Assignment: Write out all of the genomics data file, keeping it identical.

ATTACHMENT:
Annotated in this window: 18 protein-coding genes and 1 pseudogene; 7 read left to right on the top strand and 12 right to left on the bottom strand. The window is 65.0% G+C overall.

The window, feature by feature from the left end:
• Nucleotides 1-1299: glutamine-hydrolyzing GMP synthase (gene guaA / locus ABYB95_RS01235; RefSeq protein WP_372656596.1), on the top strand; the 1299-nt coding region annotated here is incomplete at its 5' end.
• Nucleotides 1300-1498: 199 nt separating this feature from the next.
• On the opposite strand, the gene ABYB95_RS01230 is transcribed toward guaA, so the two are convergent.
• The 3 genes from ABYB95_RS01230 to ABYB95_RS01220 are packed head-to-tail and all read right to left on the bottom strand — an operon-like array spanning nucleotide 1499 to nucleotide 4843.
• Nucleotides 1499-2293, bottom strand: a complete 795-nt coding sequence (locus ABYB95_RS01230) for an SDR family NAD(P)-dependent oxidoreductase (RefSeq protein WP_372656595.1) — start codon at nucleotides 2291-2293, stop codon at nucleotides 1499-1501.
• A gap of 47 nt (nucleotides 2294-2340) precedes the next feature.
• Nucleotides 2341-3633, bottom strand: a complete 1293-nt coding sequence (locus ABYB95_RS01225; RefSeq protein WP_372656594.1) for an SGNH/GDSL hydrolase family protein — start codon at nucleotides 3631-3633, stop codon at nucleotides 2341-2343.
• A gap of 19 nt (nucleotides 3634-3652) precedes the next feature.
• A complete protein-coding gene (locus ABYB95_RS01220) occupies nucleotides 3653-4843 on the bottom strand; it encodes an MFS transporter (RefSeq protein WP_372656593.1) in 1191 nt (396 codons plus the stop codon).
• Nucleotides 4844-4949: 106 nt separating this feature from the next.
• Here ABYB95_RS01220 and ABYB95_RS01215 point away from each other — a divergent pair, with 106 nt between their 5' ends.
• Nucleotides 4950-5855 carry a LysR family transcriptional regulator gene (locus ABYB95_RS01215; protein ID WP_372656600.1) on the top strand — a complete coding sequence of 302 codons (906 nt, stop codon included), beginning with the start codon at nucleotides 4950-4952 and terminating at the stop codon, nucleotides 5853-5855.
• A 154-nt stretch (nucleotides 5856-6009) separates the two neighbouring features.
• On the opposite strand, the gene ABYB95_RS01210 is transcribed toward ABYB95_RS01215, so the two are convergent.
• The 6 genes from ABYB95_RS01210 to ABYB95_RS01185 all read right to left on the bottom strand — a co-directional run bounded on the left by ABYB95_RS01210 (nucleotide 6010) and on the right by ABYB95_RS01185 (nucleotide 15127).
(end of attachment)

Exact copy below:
Annotated in this window: 18 protein-coding genes and 1 pseudogene; 7 read left to right on the top strand and 12 right to left on the bottom strand. The window is 65.0% G+C overall.

The window, feature by feature from the left end:
• Nucleotides 1-1299: glutamine-hydrolyzing GMP synthase (gene guaA / locus ABYB95_RS01235; RefSeq protein WP_372656596.1), on the top strand; the 1299-nt coding region annotated here is incomplete at its 5' end.
• Nucleotides 1300-1498: 199 nt separating this feature from the next.
• On the opposite strand, the gene ABYB95_RS01230 is transcribed toward guaA, so the two are convergent.
• The 3 genes from ABYB95_RS01230 to ABYB95_RS01220 are packed head-to-tail and all read right to left on the bottom strand — an operon-like array spanning nucleotide 1499 to nucleotide 4843.
• Nucleotides 1499-2293, bottom strand: a complete 795-nt coding sequence (locus ABYB95_RS01230) for an SDR family NAD(P)-dependent oxidoreductase (RefSeq protein WP_372656595.1) — start codon at nucleotides 2291-2293, stop codon at nucleotides 1499-1501.
• A gap of 47 nt (nucleotides 2294-2340) precedes the next feature.
• Nucleotides 2341-3633, bottom strand: a complete 1293-nt coding sequence (locus ABYB95_RS01225; RefSeq protein WP_372656594.1) for an SGNH/GDSL hydrolase family protein — start codon at nucleotides 3631-3633, stop codon at nucleotides 2341-2343.
• A gap of 19 nt (nucleotides 3634-3652) precedes the next feature.
• A complete protein-coding gene (locus ABYB95_RS01220) occupies nucleotides 3653-4843 on the bottom strand; it encodes an MFS transporter (RefSeq protein WP_372656593.1) in 1191 nt (396 codons plus the stop codon).
• Nucleotides 4844-4949: 106 nt separating this feature from the next.
• Here ABYB95_RS01220 and ABYB95_RS01215 point away from each other — a divergent pair, with 106 nt between their 5' ends.
• Nucleotides 4950-5855 carry a LysR family transcriptional regulator gene (locus ABYB95_RS01215; protein ID WP_372656600.1) on the top strand — a complete coding sequence of 302 codons (906 nt, stop codon included), beginning with the start codon at nucleotides 4950-4952 and terminating at the stop codon, nucleotides 5853-5855.
• A 154-nt stretch (nucleotides 5856-6009) separates the two neighbouring features.
• On the opposite strand, the gene ABYB95_RS01210 is transcribed toward ABYB95_RS01215, so the two are convergent.
• The 6 genes from ABYB95_RS01210 to ABYB95_RS01185 all read right to left on the bottom strand — a co-directional run bounded on the left by ABYB95_RS01210 (nucleotide 6010) and on the right by ABYB95_RS01185 (nucleotide 15127).